Washington, D.C. – TechNet, the national, bipartisan network of innovation economy CEOs and senior executives, today sponsored an event with the Washington Post to discuss AI — the current efforts to govern it, innovative uses of it, and its importance to America’s global competitiveness. The event included leaders from the Administration, Congress, and the tech industry.

During the AI for America panel, TechNet President and CEO Linda Moore interviewed U.S. Representative Anna Eshoo (D-CA) about the importance of getting AI legislation right, the CREATE AI Act, and the evolution of technological innovation since the Congresswoman first took office in 1993.

“AI has been around for a long time. It holds a great deal of promise but also peril. Depending on what Congress does with [AI legislation], we can avoid the peril and enlarge the promise,” said Rep. Eshoo. “There’s great interest on the part of members [of Congress] to educate members. For so many of them, it’s like getting socks on an octopus. There is so much that’s incoming so we’ve worked hard to educate members and their staffs, and I think by bringing in leaders in the industry, experts, you can develop a comfort level [with AI]. You have to understand something before you legislate, otherwise the legislation can be very faulty.”

Representative Eshoo is the author of the Creating Resources for Every American To Experiment with Artificial Intelligence Act or CREATE AI Act, which would establish the National Artificial Intelligence Research Resource (NAIRR), providing AI researchers and students from diverse backgrounds with greater access to the complex resources, data, and tools needed to develop safe and trustworthy AI. On the legislation, Rep. Eshoo added:

“The CREATE AI Act will democratize AI, which takes enormous data and enormous resources to draw from. The legislation would make those resources available to all sectors. It is bicameral and bipartisan, and I think it is going to move.”

TechNet supports the passage of the CREATE AI Act to ensure NAIRR is authorized, which is a critical step in maintaining U.S. leadership in AI and ensuring America wins the next era of innovation.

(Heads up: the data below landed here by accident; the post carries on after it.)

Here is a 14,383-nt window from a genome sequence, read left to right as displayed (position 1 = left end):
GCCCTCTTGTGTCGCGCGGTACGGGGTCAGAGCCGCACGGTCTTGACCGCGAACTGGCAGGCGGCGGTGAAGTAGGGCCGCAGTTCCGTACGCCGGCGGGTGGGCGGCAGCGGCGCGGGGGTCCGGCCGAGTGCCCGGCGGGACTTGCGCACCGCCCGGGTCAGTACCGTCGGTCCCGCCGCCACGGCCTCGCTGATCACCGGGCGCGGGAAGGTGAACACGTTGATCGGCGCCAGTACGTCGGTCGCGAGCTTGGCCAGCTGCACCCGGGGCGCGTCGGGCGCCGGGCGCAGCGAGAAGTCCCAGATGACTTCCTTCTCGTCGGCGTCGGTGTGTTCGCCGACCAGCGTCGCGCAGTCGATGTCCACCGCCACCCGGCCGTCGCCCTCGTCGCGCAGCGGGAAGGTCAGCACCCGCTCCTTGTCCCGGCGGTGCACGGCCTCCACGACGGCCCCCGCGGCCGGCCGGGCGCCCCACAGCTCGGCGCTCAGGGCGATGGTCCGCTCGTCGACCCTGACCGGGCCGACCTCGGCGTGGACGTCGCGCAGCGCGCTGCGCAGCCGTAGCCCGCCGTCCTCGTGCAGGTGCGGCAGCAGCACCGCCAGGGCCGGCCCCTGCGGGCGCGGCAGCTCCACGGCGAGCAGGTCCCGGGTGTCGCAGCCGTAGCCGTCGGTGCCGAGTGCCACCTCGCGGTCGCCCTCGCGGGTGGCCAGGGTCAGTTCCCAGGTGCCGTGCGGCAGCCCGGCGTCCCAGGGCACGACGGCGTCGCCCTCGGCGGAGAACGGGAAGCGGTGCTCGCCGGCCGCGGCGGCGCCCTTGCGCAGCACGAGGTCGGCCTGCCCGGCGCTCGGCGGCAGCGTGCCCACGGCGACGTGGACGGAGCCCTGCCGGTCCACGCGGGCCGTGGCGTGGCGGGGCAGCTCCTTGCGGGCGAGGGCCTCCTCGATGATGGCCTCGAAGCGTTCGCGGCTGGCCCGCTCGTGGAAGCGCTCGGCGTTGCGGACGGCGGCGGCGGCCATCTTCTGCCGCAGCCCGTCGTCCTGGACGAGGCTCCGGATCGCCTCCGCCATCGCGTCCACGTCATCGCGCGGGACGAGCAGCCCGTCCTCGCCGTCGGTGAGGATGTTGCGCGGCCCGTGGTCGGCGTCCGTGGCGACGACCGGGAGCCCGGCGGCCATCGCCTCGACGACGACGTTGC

The event also included Anne Neuberger, Deputy National Security Advisor for Cyber and Emerging Technology, who discussed the importance of the U.S. being the global leader in AI investment, development, and deployment to ensure it is implemented responsibly across the world.

“When we think about an individual has lost their ability to speak and communicate and the ability of AI to give them that, or when we think about the intelligence community being much more effective on rapid indications and warning by using image identification models, we must do that to keep the world safer at a time of such challenges. But we have an equal obligation to put the same creative efforts to ensure we’re deploying that in a safe, responsible way,” said Neuberger.

U.S. Representatives Marcus Molinaro (R-NY) and Don Beyer (D-VA) participated in the Governing AI panel. The two discussed how recognizing and addressing the genuine risks associated with AI is crucial for its responsible development. By addressing these concerns head-on, we can ensure we’re making the most of its benefits for all Americans.

“AI has the possibility to change our lives in untold ways, ways we can’t even imagine. We’re seeing every week the advances in healthcare, the diagnoses of different kinds of cancer, the development of new medicines. We’re all going to live until we’re 120 because of this. But there are also downsides. I think somebody said it the other day, it makes good things much better and bad things much worse. Our job is not to suppress the extraordinary advantages that are going to come from AI, but to make sure we address the known downsides as best we can,” said Rep. Beyer.

“[Artificial intelligence] is an extension of us. I got into this space because of the potential it provides in the intellectual and developmental disability space, neurodivergence, and being able to help individuals who struggled to kind of connect with the world use tech to more adequately and ably do that. I think we acknowledge the broad scope, the broad potential, whether it’s healthcare or national defense, but also the risk to harm humans, the risk to harm people, and the risk to harm institutions,” added Rep. Molinaro.